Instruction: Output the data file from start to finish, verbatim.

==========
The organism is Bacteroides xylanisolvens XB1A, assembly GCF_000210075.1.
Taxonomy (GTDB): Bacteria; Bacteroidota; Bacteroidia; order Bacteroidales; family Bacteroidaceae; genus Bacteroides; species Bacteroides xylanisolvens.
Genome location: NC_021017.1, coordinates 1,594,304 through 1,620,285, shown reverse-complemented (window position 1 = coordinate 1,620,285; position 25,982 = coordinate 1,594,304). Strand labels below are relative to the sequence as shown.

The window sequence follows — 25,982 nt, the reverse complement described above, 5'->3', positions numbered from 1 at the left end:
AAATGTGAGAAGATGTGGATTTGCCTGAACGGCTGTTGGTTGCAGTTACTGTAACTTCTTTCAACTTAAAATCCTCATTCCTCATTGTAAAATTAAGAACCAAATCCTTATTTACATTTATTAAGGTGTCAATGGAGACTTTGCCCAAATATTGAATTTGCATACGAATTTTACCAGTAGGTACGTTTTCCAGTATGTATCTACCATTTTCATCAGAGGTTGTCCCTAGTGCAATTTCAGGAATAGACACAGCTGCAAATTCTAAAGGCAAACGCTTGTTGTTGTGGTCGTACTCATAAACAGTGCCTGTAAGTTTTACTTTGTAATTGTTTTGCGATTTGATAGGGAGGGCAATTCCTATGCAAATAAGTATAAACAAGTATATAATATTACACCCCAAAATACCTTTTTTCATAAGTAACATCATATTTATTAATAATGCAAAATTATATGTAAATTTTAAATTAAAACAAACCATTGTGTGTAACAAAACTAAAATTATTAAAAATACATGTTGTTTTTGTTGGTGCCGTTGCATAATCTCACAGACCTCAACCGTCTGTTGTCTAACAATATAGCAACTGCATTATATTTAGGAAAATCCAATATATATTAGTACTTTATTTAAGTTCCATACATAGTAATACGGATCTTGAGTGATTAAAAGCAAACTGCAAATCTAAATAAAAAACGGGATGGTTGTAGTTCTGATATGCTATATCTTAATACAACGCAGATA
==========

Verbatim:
The organism is Bacteroides xylanisolvens XB1A, assembly GCF_000210075.1.
Taxonomy (GTDB): Bacteria; Bacteroidota; Bacteroidia; order Bacteroidales; family Bacteroidaceae; genus Bacteroides; species Bacteroides xylanisolvens.
Genome location: NC_021017.1, coordinates 1,594,304 through 1,620,285, shown reverse-complemented (window position 1 = coordinate 1,620,285; position 25,982 = coordinate 1,594,304). Strand labels below are relative to the sequence as shown.

The window sequence follows — 25,982 nt, the reverse complement described above, 5'->3', positions numbered from 1 at the left end:
AAATGTGAGAAGATGTGGATTTGCCTGAACGGCTGTTGGTTGCAGTTACTGTAACTTCTTTCAACTTAAAATCCTCATTCCTCATTGTAAAATTAAGAACCAAATCCTTATTTACATTTATTAAGGTGTCAATGGAGACTTTGCCCAAATATTGAATTTGCATACGAATTTTACCAGTAGGTACGTTTTCCAGTATGTATCTACCATTTTCATCAGAGGTTGTCCCTAGTGCAATTTCAGGAATAGACACAGCTGCAAATTCTAAAGGCAAACGCTTGTTGTTGTGGTCGTACTCATAAACAGTGCCTGTAAGTTTTACTTTGTAATTGTTTTGCGATTTGATAGGGAGGGCAATTCCTATGCAAATAAGTATAAACAAGTATATAATATTACACCCCAAAATACCTTTTTTCATAAGTAACATCATATTTATTAATAATGCAAAATTATATGTAAATTTTAAATTAAAACAAACCATTGTGTGTAACAAAACTAAAATTATTAAAAATACATGTTGTTTTTGTTGGTGCCGTTGCATAATCTCACAGACCTCAACCGTCTGTTGTCTAACAATATAGCAACTGCATTATATTTAGGAAAATCCAATATATATTAGTACTTTATTTAAGTTCCATACATAGTAATACGGATCTTGAGTGATTAAAAGCAAACTGCAAATCTAAATAAAAAACGGGATGGTTGTAGTTCTGATATGCTATATCTTAATACAACGCAGATA